Kath Potter, then 22, and a girlfriend arrived at the nightclub for the first time about two hours before the 1973 arson attack that killed 15 people.
Potter was in a phone booth outside the building when her friend brought her attention to “something weird going on”, she told an inquest in Brisbane on Wednesday.
She said three men wearing dark clothing got a drum from the back seat of a black or dark blue car, before ripping up white material taken from the boot and stuffing it into the drum.
“Then the three of them were … trying to manipulate it (on the bottom rim) up towards the door,” Potter added.
“I saw them light it before they started to move it towards the door.”
Potter said the men were in the club’s doorway when she and her friend left “pretty quickly”.
In the morning her father showed a newspaper article about the bombing.
Potter gave a statement to police that day, but during the week after officers came to her house asking to go over her statement.
“They told me I was lying and I must have been drunk at the time because there was not three men there were only two,” she told the inquest.
They insisted she was lying, telling her to “rectify” her statement.
“I said ‘I’m not doing it because I know what I saw’.”
Potter said the officers “intimidated” her and were kicked out the house by her father.
Days after the bombing she was at another club when Whiskey Au Go Go management asked what she had seen.
The managers discussed the identity of the three men, but she didn’t know the people they were talking about.
Potter also said she saw two men in suits being handed a brown paper bag at the front counter at the Chequers nightclub – owned by the same men as the Whiskey Au Go Go.
Her father told her it was “protection money to keep them all safe”.
Potter said her father told her not to go to the Whiskey Au Go Go that night because of his knowledge of Brisbane’s “criminal underbelly”, saying “I don’t want you to lose your life”.
She didn’t make a second statement and wasn’t asked to testify when two men – John Andrew Stuart and James Richard Finch – were convicted of murder over the brutal crime and sentenced to life in prison.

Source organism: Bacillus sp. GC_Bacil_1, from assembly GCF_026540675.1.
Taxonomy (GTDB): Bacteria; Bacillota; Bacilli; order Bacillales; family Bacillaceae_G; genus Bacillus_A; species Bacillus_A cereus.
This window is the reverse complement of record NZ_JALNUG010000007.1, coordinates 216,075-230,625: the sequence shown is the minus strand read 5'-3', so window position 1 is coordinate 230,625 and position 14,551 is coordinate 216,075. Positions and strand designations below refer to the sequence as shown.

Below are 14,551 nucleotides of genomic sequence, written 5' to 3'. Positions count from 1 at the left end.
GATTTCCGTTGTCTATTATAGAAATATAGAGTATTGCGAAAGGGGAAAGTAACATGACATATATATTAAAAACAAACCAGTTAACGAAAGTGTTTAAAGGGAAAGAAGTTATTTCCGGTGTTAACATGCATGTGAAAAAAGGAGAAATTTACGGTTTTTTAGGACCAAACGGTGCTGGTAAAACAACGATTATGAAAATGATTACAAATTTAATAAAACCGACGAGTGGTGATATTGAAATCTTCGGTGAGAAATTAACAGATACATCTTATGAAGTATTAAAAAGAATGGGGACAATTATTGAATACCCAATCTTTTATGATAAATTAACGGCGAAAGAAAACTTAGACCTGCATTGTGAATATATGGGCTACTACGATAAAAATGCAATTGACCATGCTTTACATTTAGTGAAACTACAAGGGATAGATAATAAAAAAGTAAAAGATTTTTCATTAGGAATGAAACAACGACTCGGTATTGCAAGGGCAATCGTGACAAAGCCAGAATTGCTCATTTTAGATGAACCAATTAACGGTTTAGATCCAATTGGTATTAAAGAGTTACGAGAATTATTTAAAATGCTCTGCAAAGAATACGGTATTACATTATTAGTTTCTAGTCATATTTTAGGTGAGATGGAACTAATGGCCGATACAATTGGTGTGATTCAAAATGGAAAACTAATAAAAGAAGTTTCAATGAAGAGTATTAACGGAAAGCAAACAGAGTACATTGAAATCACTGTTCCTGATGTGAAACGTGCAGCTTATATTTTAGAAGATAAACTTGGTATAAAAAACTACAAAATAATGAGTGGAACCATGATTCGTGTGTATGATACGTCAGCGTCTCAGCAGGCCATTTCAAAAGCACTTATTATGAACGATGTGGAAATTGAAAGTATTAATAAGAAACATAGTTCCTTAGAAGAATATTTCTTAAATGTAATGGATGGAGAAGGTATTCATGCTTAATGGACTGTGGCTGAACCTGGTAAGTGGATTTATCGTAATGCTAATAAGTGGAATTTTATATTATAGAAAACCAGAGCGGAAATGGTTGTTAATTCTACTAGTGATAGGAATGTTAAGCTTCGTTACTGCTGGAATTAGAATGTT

Despite the two men being jailed for murder, the full extent of the circumstances causing the deaths has never been “satisfactorily established”.
This has led to the re-opening of an inquest, first held within days of the firebombing, but terminated after only three days when Stuart and Finch were arrested.
More than 60 patrons and staff tried frantically to escape the fire after two drums of fuel were set alight in the foyer of the Fortitude Valley club about 2am on March 8, 1973.
Fifteen people didn’t make it out, dying from carbon monoxide poisoning.
Survivor Hunter Nicol told the inquest earlier he was working as a police officer when he came across a case file that contained information about a possible motive.
The note he saw referred to people wanting to put prostitutes into the nightclub that would have to pay protection money.
“If they didn’t play the game they would get firebombed,” he said.
Another survivor, Donna Phillips, has told the inquest she was approached in 2018 by a man referred to as Lawyer Y because he cannot be identified for legal reasons, who told her of a meeting the night before the fire of the club owners, accountants, police, people from banking and insurance representatives.
She said she had no knowledge of the meeting herself, but Lawyer Y told her the discussion was about one or more of the clubs facing financial difficulties.
The two-week sitting of the inquest continues before State Coroner Terry Ryan.Jump to next article